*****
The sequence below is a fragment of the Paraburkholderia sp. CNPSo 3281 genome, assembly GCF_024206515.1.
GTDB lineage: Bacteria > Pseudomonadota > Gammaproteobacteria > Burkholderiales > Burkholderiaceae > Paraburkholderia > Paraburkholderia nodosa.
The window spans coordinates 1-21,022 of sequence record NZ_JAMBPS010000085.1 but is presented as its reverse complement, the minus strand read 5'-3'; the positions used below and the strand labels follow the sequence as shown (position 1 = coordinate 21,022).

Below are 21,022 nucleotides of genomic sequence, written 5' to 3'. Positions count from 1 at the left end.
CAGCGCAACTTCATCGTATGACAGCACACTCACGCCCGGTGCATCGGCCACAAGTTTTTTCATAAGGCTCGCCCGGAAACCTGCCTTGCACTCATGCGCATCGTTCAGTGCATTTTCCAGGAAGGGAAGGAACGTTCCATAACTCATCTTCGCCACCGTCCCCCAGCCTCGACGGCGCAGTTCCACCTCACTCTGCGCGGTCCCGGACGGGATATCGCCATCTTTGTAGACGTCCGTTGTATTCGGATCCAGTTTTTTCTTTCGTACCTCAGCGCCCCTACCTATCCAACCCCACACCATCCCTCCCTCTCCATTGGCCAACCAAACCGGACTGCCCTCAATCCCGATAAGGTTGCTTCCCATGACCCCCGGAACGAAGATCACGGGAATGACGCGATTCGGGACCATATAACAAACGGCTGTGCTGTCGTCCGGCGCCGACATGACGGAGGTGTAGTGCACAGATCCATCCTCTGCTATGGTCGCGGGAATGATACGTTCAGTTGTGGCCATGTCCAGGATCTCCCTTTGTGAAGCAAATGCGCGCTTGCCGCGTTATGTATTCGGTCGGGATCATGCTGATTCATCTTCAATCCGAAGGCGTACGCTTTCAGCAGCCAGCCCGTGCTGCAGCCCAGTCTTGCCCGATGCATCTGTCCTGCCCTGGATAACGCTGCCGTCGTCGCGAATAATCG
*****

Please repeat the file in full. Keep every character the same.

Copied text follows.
The sequence below is a fragment of the Paraburkholderia sp. CNPSo 3281 genome, assembly GCF_024206515.1.
GTDB lineage: Bacteria > Pseudomonadota > Gammaproteobacteria > Burkholderiales > Burkholderiaceae > Paraburkholderia > Paraburkholderia nodosa.
The window spans coordinates 1-21,022 of sequence record NZ_JAMBPS010000085.1 but is presented as its reverse complement, the minus strand read 5'-3'; the positions used below and the strand labels follow the sequence as shown (position 1 = coordinate 21,022).

Below are 21,022 nucleotides of genomic sequence, written 5' to 3'. Positions count from 1 at the left end.
CAGCGCAACTTCATCGTATGACAGCACACTCACGCCCGGTGCATCGGCCACAAGTTTTTTCATAAGGCTCGCCCGGAAACCTGCCTTGCACTCATGCGCATCGTTCAGTGCATTTTCCAGGAAGGGAAGGAACGTTCCATAACTCATCTTCGCCACCGTCCCCCAGCCTCGACGGCGCAGTTCCACCTCACTCTGCGCGGTCCCGGACGGGATATCGCCATCTTTGTAGACGTCCGTTGTATTCGGATCCAGTTTTTTCTTTCGTACCTCAGCGCCCCTACCTATCCAACCCCACACCATCCCTCCCTCTCCATTGGCCAACCAAACCGGACTGCCCTCAATCCCGATAAGGTTGCTTCCCATGACCCCCGGAACGAAGATCACGGGAATGACGCGATTCGGGACCATATAACAAACGGCTGTGCTGTCGTCCGGCGCCGACATGACGGAGGTGTAGTGCACAGATCCATCCTCTGCTATGGTCGCGGGAATGATACGTTCAGTTGTGGCCATGTCCAGGATCTCCCTTTGTGAAGCAAATGCGCGCTTGCCGCGTTATGTATTCGGTCGGGATCATGCTGATTCATCTTCAATCCGAAGGCGTACGCTTTCAGCAGCCAGCCCGTGCTGCAGCCCAGTCTTGCCCGATGCATCTGTCCTGCCCTGGATAACGCTGCCGTCGTCGCGAATAATCG